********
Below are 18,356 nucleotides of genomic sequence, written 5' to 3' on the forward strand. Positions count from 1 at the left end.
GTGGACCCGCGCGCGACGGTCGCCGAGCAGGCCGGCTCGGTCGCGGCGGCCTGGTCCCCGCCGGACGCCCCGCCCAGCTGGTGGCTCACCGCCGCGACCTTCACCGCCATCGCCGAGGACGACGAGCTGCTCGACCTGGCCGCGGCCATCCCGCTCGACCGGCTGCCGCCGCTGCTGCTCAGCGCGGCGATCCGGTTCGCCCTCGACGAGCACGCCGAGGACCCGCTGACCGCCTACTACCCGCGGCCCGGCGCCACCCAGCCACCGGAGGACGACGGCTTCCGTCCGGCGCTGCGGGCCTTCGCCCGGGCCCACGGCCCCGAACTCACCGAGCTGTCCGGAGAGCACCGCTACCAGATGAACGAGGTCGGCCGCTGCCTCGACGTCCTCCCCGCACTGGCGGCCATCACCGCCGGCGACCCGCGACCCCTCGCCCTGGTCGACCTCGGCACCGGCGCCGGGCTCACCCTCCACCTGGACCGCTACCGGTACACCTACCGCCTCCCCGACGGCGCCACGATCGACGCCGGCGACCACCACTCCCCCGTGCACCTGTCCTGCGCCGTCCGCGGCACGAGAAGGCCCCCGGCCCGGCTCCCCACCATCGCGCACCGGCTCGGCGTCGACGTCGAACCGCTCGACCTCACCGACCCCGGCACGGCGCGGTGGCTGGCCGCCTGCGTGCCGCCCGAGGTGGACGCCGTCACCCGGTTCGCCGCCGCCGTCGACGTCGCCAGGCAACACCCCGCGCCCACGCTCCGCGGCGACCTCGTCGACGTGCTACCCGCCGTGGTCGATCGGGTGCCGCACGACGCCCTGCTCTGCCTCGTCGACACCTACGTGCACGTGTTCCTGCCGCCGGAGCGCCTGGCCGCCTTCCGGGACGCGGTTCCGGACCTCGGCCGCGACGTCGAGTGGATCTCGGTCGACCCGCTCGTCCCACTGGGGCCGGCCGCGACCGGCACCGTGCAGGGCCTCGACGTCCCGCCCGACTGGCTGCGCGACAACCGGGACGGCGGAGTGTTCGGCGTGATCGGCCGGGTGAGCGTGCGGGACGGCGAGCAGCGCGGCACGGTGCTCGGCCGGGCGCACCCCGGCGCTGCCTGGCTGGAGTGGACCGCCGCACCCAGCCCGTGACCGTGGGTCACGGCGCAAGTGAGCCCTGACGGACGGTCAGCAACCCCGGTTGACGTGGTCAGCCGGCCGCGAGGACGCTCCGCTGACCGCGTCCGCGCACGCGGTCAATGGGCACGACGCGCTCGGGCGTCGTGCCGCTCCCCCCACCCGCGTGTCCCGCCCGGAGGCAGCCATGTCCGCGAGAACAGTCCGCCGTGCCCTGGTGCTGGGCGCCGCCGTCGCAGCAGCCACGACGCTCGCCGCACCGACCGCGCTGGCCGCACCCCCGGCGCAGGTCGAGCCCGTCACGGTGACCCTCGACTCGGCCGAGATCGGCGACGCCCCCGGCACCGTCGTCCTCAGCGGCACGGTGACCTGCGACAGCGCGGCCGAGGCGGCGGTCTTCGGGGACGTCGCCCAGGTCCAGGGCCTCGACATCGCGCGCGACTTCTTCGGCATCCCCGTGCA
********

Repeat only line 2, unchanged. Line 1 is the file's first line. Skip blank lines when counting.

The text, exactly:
GTGGACCCGCGCGCGACGGTCGCCGAGCAGGCCGGCTCGGTCGCGGCGGCCTGGTCCCCGCCGGACGCCCCGCCCAGCTGGTGGCTCACCGCCGCGACCTTCACCGCCATCGCCGAGGACGACGAGCTGCTCGACCTGGCCGCGGCCATCCCGCTCGACCGGCTGCCGCCGCTGCTGCTCAGCGCGGCGATCCGGTTCGCCCTCGACGAGCACGCCGAGGACCCGCTGACCGCCTACTACCCGCGGCCCGGCGCCACCCAGCCACCGGAGGACGACGGCTTCCGTCCGGCGCTGCGGGCCTTCGCCCGGGCCCACGGCCCCGAACTCACCGAGCTGTCCGGAGAGCACCGCTACCAGATGAACGAGGTCGGCCGCTGCCTCGACGTCCTCCCCGCACTGGCGGCCATCACCGCCGGCGACCCGCGACCCCTCGCCCTGGTCGACCTCGGCACCGGCGCCGGGCTCACCCTCCACCTGGACCGCTACCGGTACACCTACCGCCTCCCCGACGGCGCCACGATCGACGCCGGCGACCACCACTCCCCCGTGCACCTGTCCTGCGCCGTCCGCGGCACGAGAAGGCCCCCGGCCCGGCTCCCCACCATCGCGCACCGGCTCGGCGTCGACGTCGAACCGCTCGACCTCACCGACCCCGGCACGGCGCGGTGGCTGGCCGCCTGCGTGCCGCCCGAGGTGGACGCCGTCACCCGGTTCGCCGCCGCCGTCGACGTCGCCAGGCAACACCCCGCGCCCACGCTCCGCGGCGACCTCGTCGACGTGCTACCCGCCGTGGTCGATCGGGTGCCGCACGACGCCCTGCTCTGCCTCGTCGACACCTACGTGCACGTGTTCCTGCCGCCGGAGCGCCTGGCCGCCTTCCGGGACGCGGTTCCGGACCTCGGCCGCGACGTCGAGTGGATCTCGGTCGACCCGCTCGTCCCACTGGGGCCGGCCGCGACCGGCACCGTGCAGGGCCTCGACGTCCCGCCCGACTGGCTGCGCGACAACCGGGACGGCGGAGTGTTCGGCGTGATCGGCCGGGTGAGCGTGCGGGACGGCGAGCAGCGCGGCACGGTGCTCGGCCGGGCGCACCCCGGCGCTGCCTGGCTGGAGTGGACCGCCGCACCCAGCCCGTGACCGTGGGTCACGGCGCAAGTGAGCCCTGACGGACGGTCAGCAACCCCGGTTGACGTGGTCAGCCGGCCGCGAGGACGCTCCGCTGACCGCGTCCGCGCACGCGGTCAATGGGCACGACGCGCTCGGGCGTCGTGCCGCTCCCCCCACCCGCGTGTCCCGCCCGGAGGCAGCCATGTCCGCGAGAACAGTCCGCCGTGCCCTGGTGCTGGGCGCCGCCGTCGCAGCAGCCACGACGCTCGCCGCACCGACCGCGCTGGCCGCACCCCCGGCGCAGGTCGAGCCCGTCACGGTGACCCTCGACTCGGCCGAGATCGGCGACGCCCCCGGCACCGTCGTCCTCAGCGGCACGGTGACCTGCGACAGCGCGGCCGAGGCGGCGGTCTTCGGGGACGTCGCCCAGGTCCAGGGCCTCGACATCGCGCGCGACTTCTTCGGCATCCCCGTGCA